Dr. Billy Taylor: I have developed these goals about getting a doctorate degree, really respected and looked up to Dr. Martin Luther King. And I still do, but I was developing into a pretty good athlete. So being a good student and a good athlete that earned a scholarship to the University of Michigan, where I was very successful. A three-time, all-American running back. And, I remember a friend and alumni said, “B.T., You’ve got the world by the tail. Just hang on.” You know, and right after the Rose bowl, four days later on January 4th, my mom passed and my whole world ended in my eyes, my dreams, my goals, or doctorate degree, the NFL taking care of my mom, everything was out the window. I was just so depressed that I just cried. And I hurt all the time. I had moments where I tried to get back up, if I may, and just rely on my background, as a young Christian man, but the pain was too great. I self-medicated,
Debra Hester: You experienced multiple tragedies that year too, right? That’s another thing.
Dr. Billy Taylor: Yeah. In January, January 4th, my mom passed suddenly. And then in June some for four and a half months later, my uncle, my mom’s brother who was like a father figure shot and killed my aunt and killed himself. And this knocked me down again and more drinking and substance abuse. And I tried to get back up. And in September, the girl that I was dating was brutally stabbed to death. And I just totally lost it at nine months and 20 years old, you know, my mom, my uncle and aunt, my girlfriend, it was just more than I can handle. Like I said, my dreams and goals were out the window. And when I drank and got high, I didn’t hurt so much cause I cried and hurt inside, you know, every day. But of course, that lifestyle is a very negative lifestyle. And it sent me on a 20, 25-year downward spiral.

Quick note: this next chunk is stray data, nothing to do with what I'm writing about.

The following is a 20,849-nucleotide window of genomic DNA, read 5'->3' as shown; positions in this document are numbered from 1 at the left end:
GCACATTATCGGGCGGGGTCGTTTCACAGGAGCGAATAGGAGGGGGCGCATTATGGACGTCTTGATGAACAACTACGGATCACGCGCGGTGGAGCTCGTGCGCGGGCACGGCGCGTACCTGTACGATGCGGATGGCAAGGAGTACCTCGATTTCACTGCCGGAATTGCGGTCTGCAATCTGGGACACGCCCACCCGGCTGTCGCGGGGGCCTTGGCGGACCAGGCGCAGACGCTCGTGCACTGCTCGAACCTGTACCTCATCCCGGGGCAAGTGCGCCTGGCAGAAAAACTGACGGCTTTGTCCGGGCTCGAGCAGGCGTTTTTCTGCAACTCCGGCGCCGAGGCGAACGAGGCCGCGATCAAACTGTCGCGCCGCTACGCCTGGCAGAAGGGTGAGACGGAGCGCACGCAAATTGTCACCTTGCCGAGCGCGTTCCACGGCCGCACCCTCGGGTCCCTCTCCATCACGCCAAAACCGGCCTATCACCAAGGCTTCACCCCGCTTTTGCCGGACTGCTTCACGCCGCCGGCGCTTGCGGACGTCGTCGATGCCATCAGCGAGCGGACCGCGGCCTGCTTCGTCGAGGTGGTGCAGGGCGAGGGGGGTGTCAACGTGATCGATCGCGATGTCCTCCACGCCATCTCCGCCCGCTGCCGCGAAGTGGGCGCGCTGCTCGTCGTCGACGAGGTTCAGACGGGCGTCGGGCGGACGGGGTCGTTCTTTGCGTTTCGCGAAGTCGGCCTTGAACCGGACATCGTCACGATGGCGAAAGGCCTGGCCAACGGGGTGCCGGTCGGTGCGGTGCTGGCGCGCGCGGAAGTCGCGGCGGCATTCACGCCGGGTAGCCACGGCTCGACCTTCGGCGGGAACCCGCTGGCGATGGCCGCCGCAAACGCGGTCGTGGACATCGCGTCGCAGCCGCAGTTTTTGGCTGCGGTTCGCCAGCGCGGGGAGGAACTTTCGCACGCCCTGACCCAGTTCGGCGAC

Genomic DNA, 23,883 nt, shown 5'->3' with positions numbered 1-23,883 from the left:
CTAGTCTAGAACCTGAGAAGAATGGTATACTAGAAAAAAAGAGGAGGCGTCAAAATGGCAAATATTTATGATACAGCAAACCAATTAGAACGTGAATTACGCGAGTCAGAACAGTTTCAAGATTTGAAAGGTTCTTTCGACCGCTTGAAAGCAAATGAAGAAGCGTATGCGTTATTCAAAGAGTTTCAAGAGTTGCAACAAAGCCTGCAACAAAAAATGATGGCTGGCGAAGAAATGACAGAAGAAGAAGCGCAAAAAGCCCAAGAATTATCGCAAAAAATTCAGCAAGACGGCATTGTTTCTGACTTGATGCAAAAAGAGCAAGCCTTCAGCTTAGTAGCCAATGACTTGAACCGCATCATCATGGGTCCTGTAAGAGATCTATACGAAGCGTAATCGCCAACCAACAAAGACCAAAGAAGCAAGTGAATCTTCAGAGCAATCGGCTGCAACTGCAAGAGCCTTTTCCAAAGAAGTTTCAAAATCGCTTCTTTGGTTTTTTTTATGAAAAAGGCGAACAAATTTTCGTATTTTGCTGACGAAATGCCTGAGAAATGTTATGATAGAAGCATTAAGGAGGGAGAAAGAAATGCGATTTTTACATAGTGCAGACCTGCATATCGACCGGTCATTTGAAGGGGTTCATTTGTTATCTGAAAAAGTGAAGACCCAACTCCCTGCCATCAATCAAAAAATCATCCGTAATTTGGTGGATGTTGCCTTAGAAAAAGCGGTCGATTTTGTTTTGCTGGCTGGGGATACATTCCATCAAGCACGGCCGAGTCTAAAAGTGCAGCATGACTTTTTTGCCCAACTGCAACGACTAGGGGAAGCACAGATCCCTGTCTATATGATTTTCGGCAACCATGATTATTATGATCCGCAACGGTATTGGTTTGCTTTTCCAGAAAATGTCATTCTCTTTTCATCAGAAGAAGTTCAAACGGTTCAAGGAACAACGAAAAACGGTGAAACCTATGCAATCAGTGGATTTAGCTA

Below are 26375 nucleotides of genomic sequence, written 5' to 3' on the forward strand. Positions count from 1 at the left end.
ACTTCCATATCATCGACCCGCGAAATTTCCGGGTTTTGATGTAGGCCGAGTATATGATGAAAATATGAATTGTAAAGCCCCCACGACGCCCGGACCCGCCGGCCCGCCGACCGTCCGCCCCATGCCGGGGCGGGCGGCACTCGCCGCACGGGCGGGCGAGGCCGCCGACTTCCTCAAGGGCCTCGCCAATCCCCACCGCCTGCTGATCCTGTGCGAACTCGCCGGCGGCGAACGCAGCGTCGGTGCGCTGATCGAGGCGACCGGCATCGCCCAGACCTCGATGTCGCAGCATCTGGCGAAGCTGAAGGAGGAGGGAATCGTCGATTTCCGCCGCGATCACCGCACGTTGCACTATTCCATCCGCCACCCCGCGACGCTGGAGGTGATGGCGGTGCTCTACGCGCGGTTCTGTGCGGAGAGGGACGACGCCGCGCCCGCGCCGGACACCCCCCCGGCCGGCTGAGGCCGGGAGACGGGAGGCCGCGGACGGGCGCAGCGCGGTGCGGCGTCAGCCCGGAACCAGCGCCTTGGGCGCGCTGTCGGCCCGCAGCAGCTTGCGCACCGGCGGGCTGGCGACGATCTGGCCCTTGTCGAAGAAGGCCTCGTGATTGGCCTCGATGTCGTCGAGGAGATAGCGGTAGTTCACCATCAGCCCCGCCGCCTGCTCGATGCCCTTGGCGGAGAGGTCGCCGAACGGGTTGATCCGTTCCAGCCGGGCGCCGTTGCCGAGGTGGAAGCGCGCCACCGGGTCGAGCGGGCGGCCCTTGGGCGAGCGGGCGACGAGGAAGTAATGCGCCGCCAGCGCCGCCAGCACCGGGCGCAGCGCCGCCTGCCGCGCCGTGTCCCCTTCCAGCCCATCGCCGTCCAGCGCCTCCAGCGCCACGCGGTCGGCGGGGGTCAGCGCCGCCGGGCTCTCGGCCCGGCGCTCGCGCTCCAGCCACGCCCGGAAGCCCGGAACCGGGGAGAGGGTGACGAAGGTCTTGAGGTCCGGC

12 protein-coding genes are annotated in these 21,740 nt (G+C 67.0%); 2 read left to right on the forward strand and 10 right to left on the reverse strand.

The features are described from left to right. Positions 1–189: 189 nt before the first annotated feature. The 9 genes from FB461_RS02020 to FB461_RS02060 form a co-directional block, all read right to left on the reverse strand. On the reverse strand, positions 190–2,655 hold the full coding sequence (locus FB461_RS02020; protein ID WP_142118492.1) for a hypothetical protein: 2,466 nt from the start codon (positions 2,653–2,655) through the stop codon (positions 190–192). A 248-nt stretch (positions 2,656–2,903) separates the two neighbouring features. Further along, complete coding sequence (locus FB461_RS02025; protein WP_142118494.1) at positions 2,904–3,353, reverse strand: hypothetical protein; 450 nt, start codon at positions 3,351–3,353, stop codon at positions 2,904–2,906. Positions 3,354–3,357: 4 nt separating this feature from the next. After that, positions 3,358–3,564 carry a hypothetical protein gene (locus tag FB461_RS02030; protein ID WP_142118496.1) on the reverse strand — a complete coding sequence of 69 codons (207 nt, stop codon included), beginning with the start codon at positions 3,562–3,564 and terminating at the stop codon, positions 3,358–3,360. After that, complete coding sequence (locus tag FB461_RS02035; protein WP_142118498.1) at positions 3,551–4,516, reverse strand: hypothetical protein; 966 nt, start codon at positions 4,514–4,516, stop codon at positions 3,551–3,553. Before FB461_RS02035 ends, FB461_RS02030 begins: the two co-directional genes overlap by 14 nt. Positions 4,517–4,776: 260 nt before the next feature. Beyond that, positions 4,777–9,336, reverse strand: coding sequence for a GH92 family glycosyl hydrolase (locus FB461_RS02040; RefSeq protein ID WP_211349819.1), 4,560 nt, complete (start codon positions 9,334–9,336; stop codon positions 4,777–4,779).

Dr. Billy Taylor: There were times when I would stop and get a job. But then I couldn’t keep a job. The depression comes back. So I battled depression for years. There were people that I could have turned to and I recommend and suggest that to anybody that’s dealing with depression. Find someone to talk to, you have to open up, don’t try to deal with it yourself because it will overcome you. But sometimes that’s difficult to do, you know, and part of my upbringing as an athlete and we, men, we have this testosterone thing going on at the same time. And I, I just felt that it would be weak to cry or to go to somebody else or with your problem, you handle it yourself.
Closed or Open Choices
Debra Hester: That’s one of the reasons why we talk about break the silence, struggle, with grief and loss because it’s very human. And sometimes we talk about being strong, but being strong, but still being human and having emotions and feelings are all apart of what we’re trying to get people to understand. And then another thing is that we grew up in a time where people didn’t understand depression, depression was a bad thing. It had a stigma attached to it and mental illness had a stigma attached to it and people didn’t know what to do with it.
Dr. Billy Taylor: You didn’t want to appear weak, you know, immature or whatever. And that’s really nonsense. But at the time that’s exactly how I was feeling. I was fighting a losing battle, you know, with addiction and trying to handle it on my own. That’s what I would say to anyone dealing with depression in difficult times, you know, whether it’s the loss of a loved one or divorce or whatever, talk to somebody. Talk to somebody about it. That’s, that’s wisdom. That’s really a strength. It’s not a weakness. And you know, get the help that you need because most people have someone in their life that they can count on, rely on that cares enough about them to give them valid information. So yeah, go to the right source. You know, not necessarily Shanae and Mooky. You want to talk to someone, a family member that cares about you. A pastor, counselor, a teacher, a coach, not just one of your street buddies. No telling what they might say.
Debra Hester: This is Debra Hester, and we are covering podcast number 18, “I Am Closed” with Dr. Billy Taylor. He is a successful businessman, a motivational speaker, a former pro football player, and the author of the book, Get Back Up, the Billy Taylor Story.
Stay tuned to our next podcast, I’m Closed, an interview with Touchdown Billy Taylor. Continued in Part 2.